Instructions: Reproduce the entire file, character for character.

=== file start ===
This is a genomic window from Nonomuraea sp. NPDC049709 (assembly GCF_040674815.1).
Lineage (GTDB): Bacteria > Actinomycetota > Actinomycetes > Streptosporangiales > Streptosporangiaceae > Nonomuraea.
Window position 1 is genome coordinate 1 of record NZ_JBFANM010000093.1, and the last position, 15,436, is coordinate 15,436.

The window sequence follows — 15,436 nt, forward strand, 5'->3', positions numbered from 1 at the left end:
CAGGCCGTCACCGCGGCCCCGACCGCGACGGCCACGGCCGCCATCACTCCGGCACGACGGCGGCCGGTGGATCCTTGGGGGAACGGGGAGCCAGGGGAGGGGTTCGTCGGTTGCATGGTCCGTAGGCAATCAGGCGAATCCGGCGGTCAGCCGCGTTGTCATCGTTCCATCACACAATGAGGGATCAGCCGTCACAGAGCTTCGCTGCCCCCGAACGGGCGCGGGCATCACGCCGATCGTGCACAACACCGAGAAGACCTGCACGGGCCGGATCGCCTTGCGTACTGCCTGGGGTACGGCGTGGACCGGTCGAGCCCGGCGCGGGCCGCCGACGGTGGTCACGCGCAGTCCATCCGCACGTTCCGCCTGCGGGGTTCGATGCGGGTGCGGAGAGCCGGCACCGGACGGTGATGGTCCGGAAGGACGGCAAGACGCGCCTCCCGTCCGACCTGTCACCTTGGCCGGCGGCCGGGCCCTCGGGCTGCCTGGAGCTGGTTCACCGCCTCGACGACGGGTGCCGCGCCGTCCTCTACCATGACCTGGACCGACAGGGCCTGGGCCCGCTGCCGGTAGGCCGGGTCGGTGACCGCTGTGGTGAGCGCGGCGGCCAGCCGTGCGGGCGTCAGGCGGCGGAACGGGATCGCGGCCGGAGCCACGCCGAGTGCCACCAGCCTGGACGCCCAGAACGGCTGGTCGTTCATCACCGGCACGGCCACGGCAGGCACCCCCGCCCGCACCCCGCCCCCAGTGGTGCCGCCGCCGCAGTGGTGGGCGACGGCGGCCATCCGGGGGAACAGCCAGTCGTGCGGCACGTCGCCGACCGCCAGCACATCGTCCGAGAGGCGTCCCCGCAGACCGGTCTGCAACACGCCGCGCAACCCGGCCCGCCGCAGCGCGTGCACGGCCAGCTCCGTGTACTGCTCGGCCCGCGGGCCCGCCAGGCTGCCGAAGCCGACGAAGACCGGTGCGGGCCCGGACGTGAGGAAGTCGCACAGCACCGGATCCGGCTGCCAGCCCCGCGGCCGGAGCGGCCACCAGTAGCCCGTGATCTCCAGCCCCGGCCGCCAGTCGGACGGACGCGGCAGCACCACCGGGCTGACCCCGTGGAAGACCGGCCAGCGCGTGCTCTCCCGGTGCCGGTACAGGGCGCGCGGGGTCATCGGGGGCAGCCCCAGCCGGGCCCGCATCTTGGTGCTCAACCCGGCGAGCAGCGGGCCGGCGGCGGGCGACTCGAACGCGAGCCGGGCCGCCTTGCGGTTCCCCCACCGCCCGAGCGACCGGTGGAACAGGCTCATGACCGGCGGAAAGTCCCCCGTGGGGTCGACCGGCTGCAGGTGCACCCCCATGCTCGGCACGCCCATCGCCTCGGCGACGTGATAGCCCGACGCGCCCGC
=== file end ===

This is a genomic window from Nonomuraea sp. NPDC049709 (assembly GCF_040674815.1).
Lineage (GTDB): Bacteria > Actinomycetota > Actinomycetes > Streptosporangiales > Streptosporangiaceae > Nonomuraea.
Window position 1 is genome coordinate 1 of record NZ_JBFANM010000093.1, and the last position, 15,436, is coordinate 15,436.

The window sequence follows — 15,436 nt, forward strand, 5'->3', positions numbered from 1 at the left end:
CAGGCCGTCACCGCGGCCCCGACCGCGACGGCCACGGCCGCCATCACTCCGGCACGACGGCGGCCGGTGGATCCTTGGGGGAACGGGGAGCCAGGGGAGGGGTTCGTCGGTTGCATGGTCCGTAGGCAATCAGGCGAATCCGGCGGTCAGCCGCGTTGTCATCGTTCCATCACACAATGAGGGATCAGCCGTCACAGAGCTTCGCTGCCCCCGAACGGGCGCGGGCATCACGCCGATCGTGCACAACACCGAGAAGACCTGCACGGGCCGGATCGCCTTGCGTACTGCCTGGGGTACGGCGTGGACCGGTCGAGCCCGGCGCGGGCCGCCGACGGTGGTCACGCGCAGTCCATCCGCACGTTCCGCCTGCGGGGTTCGATGCGGGTGCGGAGAGCCGGCACCGGACGGTGATGGTCCGGAAGGACGGCAAGACGCGCCTCCCGTCCGACCTGTCACCTTGGCCGGCGGCCGGGCCCTCGGGCTGCCTGGAGCTGGTTCACCGCCTCGACGACGGGTGCCGCGCCGTCCTCTACCATGACCTGGACCGACAGGGCCTGGGCCCGCTGCCGGTAGGCCGGGTCGGTGACCGCTGTGGTGAGCGCGGCGGCCAGCCGTGCGGGCGTCAGGCGGCGGAACGGGATCGCGGCCGGAGCCACGCCGAGTGCCACCAGCCTGGACGCCCAGAACGGCTGGTCGTTCATCACCGGCACGGCCACGGCAGGCACCCCCGCCCGCACCCCGCCCCCAGTGGTGCCGCCGCCGCAGTGGTGGGCGACGGCGGCCATCCGGGGGAACAGCCAGTCGTGCGGCACGTCGCCGACCGCCAGCACATCGTCCGAGAGGCGTCCCCGCAGACCGGTCTGCAACACGCCGCGCAACCCGGCCCGCCGCAGCGCGTGCACGGCCAGCTCCGTGTACTGCTCGGCCCGCGGGCCCGCCAGGCTGCCGAAGCCGACGAAGACCGGTGCGGGCCCGGACGTGAGGAAGTCGCACAGCACCGGATCCGGCTGCCAGCCCCGCGGCCGGAGCGGCCACCAGTAGCCCGTGATCTCCAGCCCCGGCCGCCAGTCGGACGGACGCGGCAGCACCACCGGGCTGACCCCGTGGAAGACCGGCCAGCGCGTGCTCTCCCGGTGCCGGTACAGGGCGCGCGGGGTCATCGGGGGCAGCCCCAGCCGGGCCCGCATCTTGGTGCTCAACCCGGCGAGCAGCGGGCCGGCGGCGGGCGACTCGAACGCGAGCCGGGCCGCCTTGCGGTTCCCCCACCGCCCGAGCGACCGGTGGAACAGGCTCATGACCGGCGGAAAGTCCCCCGTGGGGTCGACCGGCTGCAGGTGCACCCCCATGCTCGGCACGCCCATCGCCTCGGCGACGTGATAGCCCGACGCGCCCGC